The student-run news site of Le Moyne College.

The Dolphin

The student-run news site of Le Moyne College.

The Dolphin

The student-run news site of Le Moyne College.

The Dolphin

Navigating College Stress: Effective Strategies and Le Moyne Resources for Student Well-being
Mai Aljanabi, Staff Writer • September 27, 2023

College life presents unique challenges and stressors for students, impacting their mental well-being and overall success. This article delves...

via The Huntington
Persistence Into Brilliance: Le Moyne Graduate and Actor Makes Major Mark
Kamilla Shahzad, Staff Writer • September 26, 2023

In the world of theater, Le Moyne College graduate John Douglas Thompson is known to possess an exceptional ability to captivate audiences, effortlessly...

Le Moyne Alum and MLB Star Josiah Gray Nominated for Roberto Clemente Award
Michael Scalise, Staff Writer • September 25, 2023

Here at Le Moyne, the phrase “Greatness meets Goodness” is at the very foundation by which the school stands, and it is safe to say that...

Career Advising & Development at Le Moyne
Career Advising & Development at Le Moyne
Carly Nicolai, Editor in Chief • September 18, 2023

“What do you want to do with your degree?” It’s a question many college students have heard before, whether it comes from friends and...

Growing Sunshine-Colored Flowers: Remembering Father Bosch
Growing Sunshine-Colored Flowers: Remembering Father Bosch
Stephanie R. Duscher, Staff Writer • September 16, 2023

Many Le Moyne students have likely walked by the lovely gardens outside the Jesuit Residence–a beautiful touch of color amidst the many cloudy...

Steve Jobs biopic tells us what we already know


When Steve Jobs saw that cancer would soon take his life, he chose to befriend a man known for writing hefty biographies, not a Hollywood screenwriter. Now that I’ve read the 650-page biography and watched the biopic film, I can begin to suspect why. Even Jobs, ever the biggest supporter of simplicity, knew enough to leave in the messy details when it came to his biography. Unfortunately, Joshua Michael Stern’s “Jobs” didn’t seem to get that memo.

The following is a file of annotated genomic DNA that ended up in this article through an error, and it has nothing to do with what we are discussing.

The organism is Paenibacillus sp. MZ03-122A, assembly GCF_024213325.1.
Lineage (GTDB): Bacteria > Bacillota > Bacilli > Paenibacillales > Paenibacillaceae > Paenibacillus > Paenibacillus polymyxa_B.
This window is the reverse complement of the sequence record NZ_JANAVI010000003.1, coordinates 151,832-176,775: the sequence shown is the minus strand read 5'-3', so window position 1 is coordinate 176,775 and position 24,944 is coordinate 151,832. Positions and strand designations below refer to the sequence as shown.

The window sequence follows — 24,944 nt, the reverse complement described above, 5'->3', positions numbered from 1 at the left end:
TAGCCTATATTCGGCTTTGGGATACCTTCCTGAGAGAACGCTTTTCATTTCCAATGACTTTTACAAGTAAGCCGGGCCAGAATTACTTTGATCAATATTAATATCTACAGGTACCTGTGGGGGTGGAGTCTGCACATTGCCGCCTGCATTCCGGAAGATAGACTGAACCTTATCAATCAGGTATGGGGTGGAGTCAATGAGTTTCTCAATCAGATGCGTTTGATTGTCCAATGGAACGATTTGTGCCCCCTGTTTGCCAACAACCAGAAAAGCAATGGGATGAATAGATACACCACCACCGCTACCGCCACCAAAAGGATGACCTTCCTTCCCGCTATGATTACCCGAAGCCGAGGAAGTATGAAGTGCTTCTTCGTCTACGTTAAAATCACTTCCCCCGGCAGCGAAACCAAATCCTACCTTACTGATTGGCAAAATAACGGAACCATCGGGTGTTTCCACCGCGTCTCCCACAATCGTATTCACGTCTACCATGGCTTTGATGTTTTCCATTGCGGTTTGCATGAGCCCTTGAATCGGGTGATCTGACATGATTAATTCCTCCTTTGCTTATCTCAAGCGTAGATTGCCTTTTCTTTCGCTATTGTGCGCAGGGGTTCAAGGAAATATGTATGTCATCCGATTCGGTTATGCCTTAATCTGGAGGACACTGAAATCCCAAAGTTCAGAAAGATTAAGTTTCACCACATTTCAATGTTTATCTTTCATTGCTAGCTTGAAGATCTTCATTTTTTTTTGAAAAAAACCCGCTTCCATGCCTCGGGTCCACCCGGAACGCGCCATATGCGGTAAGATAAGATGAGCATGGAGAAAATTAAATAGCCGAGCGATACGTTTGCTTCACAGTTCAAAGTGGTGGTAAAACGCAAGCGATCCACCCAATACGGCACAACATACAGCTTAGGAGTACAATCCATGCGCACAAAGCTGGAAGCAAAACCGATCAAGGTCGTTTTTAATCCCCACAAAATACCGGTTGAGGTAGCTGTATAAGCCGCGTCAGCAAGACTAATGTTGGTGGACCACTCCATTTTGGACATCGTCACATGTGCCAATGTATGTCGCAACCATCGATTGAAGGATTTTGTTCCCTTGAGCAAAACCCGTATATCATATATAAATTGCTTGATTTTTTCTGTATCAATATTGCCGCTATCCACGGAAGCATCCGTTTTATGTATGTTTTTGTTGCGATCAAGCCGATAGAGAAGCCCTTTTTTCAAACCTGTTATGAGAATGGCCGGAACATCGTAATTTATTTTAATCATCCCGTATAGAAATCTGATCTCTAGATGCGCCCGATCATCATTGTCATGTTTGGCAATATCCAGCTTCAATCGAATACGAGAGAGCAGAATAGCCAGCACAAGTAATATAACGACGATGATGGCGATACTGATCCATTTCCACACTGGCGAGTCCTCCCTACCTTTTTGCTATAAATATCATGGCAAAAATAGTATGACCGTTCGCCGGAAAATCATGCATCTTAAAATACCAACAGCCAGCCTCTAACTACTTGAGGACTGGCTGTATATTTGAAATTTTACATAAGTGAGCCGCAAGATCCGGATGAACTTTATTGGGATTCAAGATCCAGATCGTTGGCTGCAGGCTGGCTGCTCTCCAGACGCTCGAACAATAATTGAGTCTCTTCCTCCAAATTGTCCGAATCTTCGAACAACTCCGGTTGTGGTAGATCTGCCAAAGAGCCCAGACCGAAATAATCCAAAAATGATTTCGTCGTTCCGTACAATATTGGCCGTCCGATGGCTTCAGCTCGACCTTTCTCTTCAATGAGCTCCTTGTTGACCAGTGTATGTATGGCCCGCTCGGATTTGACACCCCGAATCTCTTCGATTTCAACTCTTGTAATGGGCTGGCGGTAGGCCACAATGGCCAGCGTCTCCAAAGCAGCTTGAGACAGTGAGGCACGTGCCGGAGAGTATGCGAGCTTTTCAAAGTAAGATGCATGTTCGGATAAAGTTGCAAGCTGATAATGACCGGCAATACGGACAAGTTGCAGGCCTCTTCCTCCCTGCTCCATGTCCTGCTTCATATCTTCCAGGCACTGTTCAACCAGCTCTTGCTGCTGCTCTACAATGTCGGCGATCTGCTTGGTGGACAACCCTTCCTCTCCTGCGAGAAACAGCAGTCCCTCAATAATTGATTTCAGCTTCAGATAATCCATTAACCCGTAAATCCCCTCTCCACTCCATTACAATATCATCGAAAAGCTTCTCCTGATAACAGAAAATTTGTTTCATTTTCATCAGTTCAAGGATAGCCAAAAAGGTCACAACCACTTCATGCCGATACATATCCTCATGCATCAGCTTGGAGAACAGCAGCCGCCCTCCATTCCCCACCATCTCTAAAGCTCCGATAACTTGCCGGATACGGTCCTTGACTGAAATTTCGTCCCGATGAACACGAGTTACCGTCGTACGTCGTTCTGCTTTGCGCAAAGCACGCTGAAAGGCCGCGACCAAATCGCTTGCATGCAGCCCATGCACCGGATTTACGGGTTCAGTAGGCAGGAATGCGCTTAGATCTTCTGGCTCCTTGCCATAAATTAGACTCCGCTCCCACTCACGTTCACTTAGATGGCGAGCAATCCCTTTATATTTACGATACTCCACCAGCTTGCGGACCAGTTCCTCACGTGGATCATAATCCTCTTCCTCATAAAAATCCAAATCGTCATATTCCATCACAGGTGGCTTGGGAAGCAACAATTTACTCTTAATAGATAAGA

The film has one goal for its two hour run time: stress the idea that Jobs was a Machiavellian visionary genius. The film is willing to reach this goal at the expense of anything that would make for an interesting narrative or character arc. It throws away nuances in turn for clichés, distills supporting characters into stereotypes and slathers on the swelling music and tears at narrative turns.

The problem is not so much that the film stresses this point about his character, because this is what has always made Jobs genuinely fascinating. Most people are driven into a burgeoning industry by financial incentives or out of a true love for what they do. On the other hand, Jobs tried to control and shape the computer industry in his vision, not because he was a “computer nerd,” or to fill his pockets, but for the feeling of control itself.

The problem with the film is that the audience already knew this about Jobs and had reached the point where they wanted a film that would show them the details they didn’t know. This is an especially hard task given that Jobs’ persona was central to public image of Apple Computers, and the media was oversaturated with stories about him following his death. The failure of this movie might be attributable to bad timing.

So, really, there are two questions in deciding whether “Jobs” is a good film. One, was it written well for its modern audience? Well, no, of course not. Two, will it entertain future audiences who know less about Jobs than we do? Perhaps. Future audiences might view the film as an introduction to his odd persona and thoroughly enjoy the watered down biopic.

But, for now, if you have any interest left in Apple’s former front man, it is best to go pick up the book with all those wonderfully messy details. In this case, less is most definitely not more.

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